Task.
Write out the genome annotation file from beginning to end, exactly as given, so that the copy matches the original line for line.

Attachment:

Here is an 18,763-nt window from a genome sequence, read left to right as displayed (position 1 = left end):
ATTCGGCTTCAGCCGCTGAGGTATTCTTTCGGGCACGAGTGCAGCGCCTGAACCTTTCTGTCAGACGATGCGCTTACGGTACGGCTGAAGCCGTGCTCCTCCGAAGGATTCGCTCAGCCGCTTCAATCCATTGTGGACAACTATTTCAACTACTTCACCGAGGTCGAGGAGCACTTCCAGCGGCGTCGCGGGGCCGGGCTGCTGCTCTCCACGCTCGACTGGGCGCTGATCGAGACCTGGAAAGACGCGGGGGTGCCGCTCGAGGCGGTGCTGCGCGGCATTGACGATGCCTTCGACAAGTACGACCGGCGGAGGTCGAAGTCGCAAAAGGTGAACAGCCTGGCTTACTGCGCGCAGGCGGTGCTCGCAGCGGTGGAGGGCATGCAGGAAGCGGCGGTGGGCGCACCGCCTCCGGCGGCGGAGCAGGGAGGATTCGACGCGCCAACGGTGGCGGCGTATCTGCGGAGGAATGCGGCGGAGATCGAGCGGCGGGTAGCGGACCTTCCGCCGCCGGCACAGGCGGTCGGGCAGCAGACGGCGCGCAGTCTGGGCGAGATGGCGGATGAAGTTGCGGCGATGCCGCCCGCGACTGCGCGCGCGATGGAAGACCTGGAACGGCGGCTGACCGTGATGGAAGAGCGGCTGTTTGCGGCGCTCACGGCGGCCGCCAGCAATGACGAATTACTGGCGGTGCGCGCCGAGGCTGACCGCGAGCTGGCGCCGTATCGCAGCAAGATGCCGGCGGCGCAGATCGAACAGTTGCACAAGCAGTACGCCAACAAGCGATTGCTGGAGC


Here is an 18,763-nt window from a genome sequence, read left to right as displayed (position 1 = left end):
ATTCGGCTTCAGCCGCTGAGGTATTCTTTCGGGCACGAGTGCAGCGCCTGAACCTTTCTGTCAGACGATGCGCTTACGGTACGGCTGAAGCCGTGCTCCTCCGAAGGATTCGCTCAGCCGCTTCAATCCATTGTGGACAACTATTTCAACTACTTCACCGAGGTCGAGGAGCACTTCCAGCGGCGTCGCGGGGCCGGGCTGCTGCTCTCCACGCTCGACTGGGCGCTGATCGAGACCTGGAAAGACGCGGGGGTGCCGCTCGAGGCGGTGCTGCGCGGCATTGACGATGCCTTCGACAAGTACGACCGGCGGAGGTCGAAGTCGCAAAAGGTGAACAGCCTGGCTTACTGCGCGCAGGCGGTGCTCGCAGCGGTGGAGGGCATGCAGGAAGCGGCGGTGGGCGCACCGCCTCCGGCGGCGGAGCAGGGAGGATTCGACGCGCCAACGGTGGCGGCGTATCTGCGGAGGAATGCGGCGGAGATCGAGCGGCGGGTAGCGGACCTTCCGCCGCCGGCACAGGCGGTCGGGCAGCAGACGGCGCGCAGTCTGGGCGAGATGGCGGATGAAGTTGCGGCGATGCCGCCCGCGACTGCGCGCGCGATGGAAGACCTGGAACGGCGGCTGACCGTGATGGAAGAGCGGCTGTTTGCGGCGCTCACGGCGGCCGCCAGCAATGACGAATTACTGGCGGTGCGCGCCGAGGCTGACCGCGAGCTGGCGCCGTATCGCAGCAAGATGCCGGCGGCGCAGATCGAACAGTTGCACAAGCAGTACGCCAACAAGCGATTGCTGGAGC